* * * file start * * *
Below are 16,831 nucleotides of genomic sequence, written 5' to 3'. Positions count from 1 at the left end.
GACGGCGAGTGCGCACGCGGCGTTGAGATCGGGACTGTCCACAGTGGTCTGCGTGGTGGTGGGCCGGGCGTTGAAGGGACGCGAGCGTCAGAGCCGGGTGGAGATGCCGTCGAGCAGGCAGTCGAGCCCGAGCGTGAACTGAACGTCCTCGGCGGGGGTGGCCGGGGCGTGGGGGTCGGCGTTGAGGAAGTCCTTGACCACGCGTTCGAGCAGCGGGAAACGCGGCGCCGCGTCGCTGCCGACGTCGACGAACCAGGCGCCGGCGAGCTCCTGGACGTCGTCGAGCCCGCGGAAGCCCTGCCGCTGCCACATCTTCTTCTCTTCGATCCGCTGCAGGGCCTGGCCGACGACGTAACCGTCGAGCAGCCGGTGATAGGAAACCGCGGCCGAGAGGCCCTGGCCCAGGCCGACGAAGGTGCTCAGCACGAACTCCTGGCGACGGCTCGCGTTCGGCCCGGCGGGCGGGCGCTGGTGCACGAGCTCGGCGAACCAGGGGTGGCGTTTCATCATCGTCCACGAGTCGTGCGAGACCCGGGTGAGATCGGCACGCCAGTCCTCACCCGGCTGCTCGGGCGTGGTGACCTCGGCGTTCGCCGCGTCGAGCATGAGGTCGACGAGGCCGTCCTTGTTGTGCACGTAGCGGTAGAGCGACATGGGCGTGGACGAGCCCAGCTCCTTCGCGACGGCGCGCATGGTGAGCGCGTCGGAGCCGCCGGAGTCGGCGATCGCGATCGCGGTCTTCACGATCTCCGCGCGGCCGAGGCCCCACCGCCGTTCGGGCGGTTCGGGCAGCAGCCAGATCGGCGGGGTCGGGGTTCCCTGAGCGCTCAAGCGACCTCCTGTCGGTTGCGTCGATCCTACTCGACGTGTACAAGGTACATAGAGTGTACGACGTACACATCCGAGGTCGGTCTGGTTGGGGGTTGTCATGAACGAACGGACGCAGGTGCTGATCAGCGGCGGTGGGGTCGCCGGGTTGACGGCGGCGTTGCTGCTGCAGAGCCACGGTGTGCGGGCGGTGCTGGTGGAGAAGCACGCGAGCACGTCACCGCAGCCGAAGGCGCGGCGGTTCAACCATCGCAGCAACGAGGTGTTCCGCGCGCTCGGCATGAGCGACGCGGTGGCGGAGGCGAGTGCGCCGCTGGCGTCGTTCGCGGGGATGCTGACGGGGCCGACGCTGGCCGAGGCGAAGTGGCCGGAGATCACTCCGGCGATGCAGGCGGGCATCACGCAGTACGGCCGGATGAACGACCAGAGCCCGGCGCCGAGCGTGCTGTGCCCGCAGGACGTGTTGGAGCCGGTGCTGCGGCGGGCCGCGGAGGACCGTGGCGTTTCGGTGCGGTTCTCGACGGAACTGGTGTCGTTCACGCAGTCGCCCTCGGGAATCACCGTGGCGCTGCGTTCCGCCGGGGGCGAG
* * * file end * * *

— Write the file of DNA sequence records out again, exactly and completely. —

Below are 16,831 nucleotides of genomic sequence, written 5' to 3'. Positions count from 1 at the left end.
GACGGCGAGTGCGCACGCGGCGTTGAGATCGGGACTGTCCACAGTGGTCTGCGTGGTGGTGGGCCGGGCGTTGAAGGGACGCGAGCGTCAGAGCCGGGTGGAGATGCCGTCGAGCAGGCAGTCGAGCCCGAGCGTGAACTGAACGTCCTCGGCGGGGGTGGCCGGGGCGTGGGGGTCGGCGTTGAGGAAGTCCTTGACCACGCGTTCGAGCAGCGGGAAACGCGGCGCCGCGTCGCTGCCGACGTCGACGAACCAGGCGCCGGCGAGCTCCTGGACGTCGTCGAGCCCGCGGAAGCCCTGCCGCTGCCACATCTTCTTCTCTTCGATCCGCTGCAGGGCCTGGCCGACGACGTAACCGTCGAGCAGCCGGTGATAGGAAACCGCGGCCGAGAGGCCCTGGCCCAGGCCGACGAAGGTGCTCAGCACGAACTCCTGGCGACGGCTCGCGTTCGGCCCGGCGGGCGGGCGCTGGTGCACGAGCTCGGCGAACCAGGGGTGGCGTTTCATCATCGTCCACGAGTCGTGCGAGACCCGGGTGAGATCGGCACGCCAGTCCTCACCCGGCTGCTCGGGCGTGGTGACCTCGGCGTTCGCCGCGTCGAGCATGAGGTCGACGAGGCCGTCCTTGTTGTGCACGTAGCGGTAGAGCGACATGGGCGTGGACGAGCCCAGCTCCTTCGCGACGGCGCGCATGGTGAGCGCGTCGGAGCCGCCGGAGTCGGCGATCGCGATCGCGGTCTTCACGATCTCCGCGCGGCCGAGGCCCCACCGCCGTTCGGGCGGTTCGGGCAGCAGCCAGATCGGCGGGGTCGGGGTTCCCTGAGCGCTCAAGCGACCTCCTGTCGGTTGCGTCGATCCTACTCGACGTGTACAAGGTACATAGAGTGTACGACGTACACATCCGAGGTCGGTCTGGTTGGGGGTTGTCATGAACGAACGGACGCAGGTGCTGATCAGCGGCGGTGGGGTCGCCGGGTTGACGGCGGCGTTGCTGCTGCAGAGCCACGGTGTGCGGGCGGTGCTGGTGGAGAAGCACGCGAGCACGTCACCGCAGCCGAAGGCGCGGCGGTTCAACCATCGCAGCAACGAGGTGTTCCGCGCGCTCGGCATGAGCGACGCGGTGGCGGAGGCGAGTGCGCCGCTGGCGTCGTTCGCGGGGATGCTGACGGGGCCGACGCTGGCCGAGGCGAAGTGGCCGGAGATCACTCCGGCGATGCAGGCGGGCATCACGCAGTACGGCCGGATGAACGACCAGAGCCCGGCGCCGAGCGTGCTGTGCCCGCAGGACGTGTTGGAGCCGGTGCTGCGGCGGGCCGCGGAGGACCGTGGCGTTTCGGTGCGGTTCTCGACGGAACTGGTGTCGTTCACGCAGTCGCCCTCGGGAATCACCGTGGCGCTGCGTTCCGCCGGGGGCGAG